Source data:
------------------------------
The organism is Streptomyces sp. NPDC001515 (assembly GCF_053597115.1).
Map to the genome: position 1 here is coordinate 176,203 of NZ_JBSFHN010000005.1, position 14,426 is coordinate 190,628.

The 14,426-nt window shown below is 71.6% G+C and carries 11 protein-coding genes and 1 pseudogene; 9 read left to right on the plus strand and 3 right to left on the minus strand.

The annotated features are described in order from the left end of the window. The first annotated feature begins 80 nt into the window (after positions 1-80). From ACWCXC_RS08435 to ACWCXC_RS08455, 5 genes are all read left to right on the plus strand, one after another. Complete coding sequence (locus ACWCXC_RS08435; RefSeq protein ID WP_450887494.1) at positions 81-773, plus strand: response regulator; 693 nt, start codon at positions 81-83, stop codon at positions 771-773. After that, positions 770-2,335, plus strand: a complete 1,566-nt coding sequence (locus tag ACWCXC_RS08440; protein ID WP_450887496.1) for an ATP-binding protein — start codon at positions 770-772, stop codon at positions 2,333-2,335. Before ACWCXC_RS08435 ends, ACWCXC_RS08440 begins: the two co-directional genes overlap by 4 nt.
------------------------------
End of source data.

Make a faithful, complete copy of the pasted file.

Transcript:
The organism is Streptomyces sp. NPDC001515 (assembly GCF_053597115.1).
Map to the genome: position 1 here is coordinate 176,203 of NZ_JBSFHN010000005.1, position 14,426 is coordinate 190,628.

The 14,426-nt window shown below is 71.6% G+C and carries 11 protein-coding genes and 1 pseudogene; 9 read left to right on the plus strand and 3 right to left on the minus strand.

The annotated features are described in order from the left end of the window. The first annotated feature begins 80 nt into the window (after positions 1-80). From ACWCXC_RS08435 to ACWCXC_RS08455, 5 genes are all read left to right on the plus strand, one after another. Complete coding sequence (locus ACWCXC_RS08435; RefSeq protein ID WP_450887494.1) at positions 81-773, plus strand: response regulator; 693 nt, start codon at positions 81-83, stop codon at positions 771-773. After that, positions 770-2,335, plus strand: a complete 1,566-nt coding sequence (locus tag ACWCXC_RS08440; protein ID WP_450887496.1) for an ATP-binding protein — start codon at positions 770-772, stop codon at positions 2,333-2,335. Before ACWCXC_RS08435 ends, ACWCXC_RS08440 begins: the two co-directional genes overlap by 4 nt.